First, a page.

We found that most users only own one to two hotspots, hinting that the Helium Network isn’t managed by a few big players. However, we also found that while hotspot deployment and ownership is decentralized, backhauled data from hotspots to the Helium cloud can be centralized through ISPs. The data that is routed from hotspots to the Helium cloud servers still go through the Internet, and we found that many hotspots rely on major ISPs like Spectrum and Comcast.

Our initial findings also showed that over half of all connected hotspots are being relayed; this is due to some hotspots not being able to receive inbound connections because they are behind a firewall or Network Address Translation (NAT). This means that over 50% of all hotspots must rely on another hotspot to receive data, which is yet another point of dependency within the Helium Network.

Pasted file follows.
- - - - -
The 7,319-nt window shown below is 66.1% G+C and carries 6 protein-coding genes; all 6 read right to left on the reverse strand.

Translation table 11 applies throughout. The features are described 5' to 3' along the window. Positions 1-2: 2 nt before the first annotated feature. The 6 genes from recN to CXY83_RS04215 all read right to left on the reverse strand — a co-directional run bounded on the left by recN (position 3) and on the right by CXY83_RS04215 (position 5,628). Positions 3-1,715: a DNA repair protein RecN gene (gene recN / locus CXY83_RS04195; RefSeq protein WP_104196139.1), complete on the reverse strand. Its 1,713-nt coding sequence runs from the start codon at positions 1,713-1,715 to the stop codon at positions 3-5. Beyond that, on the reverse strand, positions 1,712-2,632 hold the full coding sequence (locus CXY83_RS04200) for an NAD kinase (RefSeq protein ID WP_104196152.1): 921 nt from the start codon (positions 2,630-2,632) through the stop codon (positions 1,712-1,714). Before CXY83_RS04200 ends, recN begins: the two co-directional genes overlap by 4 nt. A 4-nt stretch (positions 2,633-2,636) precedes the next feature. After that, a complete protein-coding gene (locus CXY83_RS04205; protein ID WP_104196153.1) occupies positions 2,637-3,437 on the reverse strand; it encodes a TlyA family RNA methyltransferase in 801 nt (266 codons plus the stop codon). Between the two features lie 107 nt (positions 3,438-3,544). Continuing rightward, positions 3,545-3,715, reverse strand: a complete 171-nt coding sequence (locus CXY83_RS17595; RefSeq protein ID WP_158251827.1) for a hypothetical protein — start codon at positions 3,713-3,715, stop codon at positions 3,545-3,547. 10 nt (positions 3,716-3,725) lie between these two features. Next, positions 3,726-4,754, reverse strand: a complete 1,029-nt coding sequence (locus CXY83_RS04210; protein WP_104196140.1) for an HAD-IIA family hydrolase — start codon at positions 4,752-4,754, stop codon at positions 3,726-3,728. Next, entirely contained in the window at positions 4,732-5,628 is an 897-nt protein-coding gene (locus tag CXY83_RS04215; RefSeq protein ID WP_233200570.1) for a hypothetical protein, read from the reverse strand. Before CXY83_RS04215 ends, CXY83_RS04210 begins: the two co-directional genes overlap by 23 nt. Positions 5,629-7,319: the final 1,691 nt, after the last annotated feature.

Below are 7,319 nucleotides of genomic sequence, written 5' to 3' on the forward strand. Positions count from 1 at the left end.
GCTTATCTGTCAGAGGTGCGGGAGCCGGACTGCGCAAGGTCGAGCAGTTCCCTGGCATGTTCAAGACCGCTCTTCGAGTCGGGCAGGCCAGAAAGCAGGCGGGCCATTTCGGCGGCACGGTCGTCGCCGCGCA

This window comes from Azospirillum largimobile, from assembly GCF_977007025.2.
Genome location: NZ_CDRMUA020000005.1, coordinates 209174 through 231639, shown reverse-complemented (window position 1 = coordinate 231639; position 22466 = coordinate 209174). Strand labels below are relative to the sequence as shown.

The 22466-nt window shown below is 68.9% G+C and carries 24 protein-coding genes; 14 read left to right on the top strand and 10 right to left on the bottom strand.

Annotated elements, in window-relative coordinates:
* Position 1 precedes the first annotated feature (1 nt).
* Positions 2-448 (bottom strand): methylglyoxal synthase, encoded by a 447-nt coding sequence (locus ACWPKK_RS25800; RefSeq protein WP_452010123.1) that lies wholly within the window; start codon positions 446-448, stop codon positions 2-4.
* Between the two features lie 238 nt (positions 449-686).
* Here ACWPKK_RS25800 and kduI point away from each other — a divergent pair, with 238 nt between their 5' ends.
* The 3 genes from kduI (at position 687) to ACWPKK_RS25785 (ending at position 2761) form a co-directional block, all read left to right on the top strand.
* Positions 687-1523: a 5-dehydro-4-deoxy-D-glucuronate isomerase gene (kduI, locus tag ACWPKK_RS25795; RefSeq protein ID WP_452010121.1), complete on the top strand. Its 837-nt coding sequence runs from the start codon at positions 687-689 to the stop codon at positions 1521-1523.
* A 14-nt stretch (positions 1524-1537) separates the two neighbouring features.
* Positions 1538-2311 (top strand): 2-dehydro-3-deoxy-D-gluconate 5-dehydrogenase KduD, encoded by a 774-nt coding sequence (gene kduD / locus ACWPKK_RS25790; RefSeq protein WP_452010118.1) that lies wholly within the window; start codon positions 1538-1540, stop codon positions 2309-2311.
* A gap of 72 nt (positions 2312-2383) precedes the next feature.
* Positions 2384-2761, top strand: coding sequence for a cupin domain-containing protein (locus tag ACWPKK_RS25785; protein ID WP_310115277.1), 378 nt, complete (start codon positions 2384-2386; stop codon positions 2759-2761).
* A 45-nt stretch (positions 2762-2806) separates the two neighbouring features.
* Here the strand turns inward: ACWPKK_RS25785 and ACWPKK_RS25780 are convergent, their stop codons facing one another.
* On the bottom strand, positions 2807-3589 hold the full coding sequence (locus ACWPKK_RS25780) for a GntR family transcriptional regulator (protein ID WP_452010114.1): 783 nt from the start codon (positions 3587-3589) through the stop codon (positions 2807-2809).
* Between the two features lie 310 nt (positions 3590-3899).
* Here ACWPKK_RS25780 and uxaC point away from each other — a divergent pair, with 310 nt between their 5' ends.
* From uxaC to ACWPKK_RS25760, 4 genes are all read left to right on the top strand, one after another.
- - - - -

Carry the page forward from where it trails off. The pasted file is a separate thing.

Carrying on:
In addition to our network analyses, we measured the reliability of the Helium Network and performed a real-world coverage analysis. Our first experiment included an edge device in the same room as a hotspot that attempted to continuously send data over multiple days. We found that the Packet Reception Ratio of this experiment was only 73% despite the proximity.

We then performed an outdoor experiment, as shown in Figure 4.

Real-world coverage analysis in an urban setting.
Figure 4 — Real-world coverage analysis in an urban setting.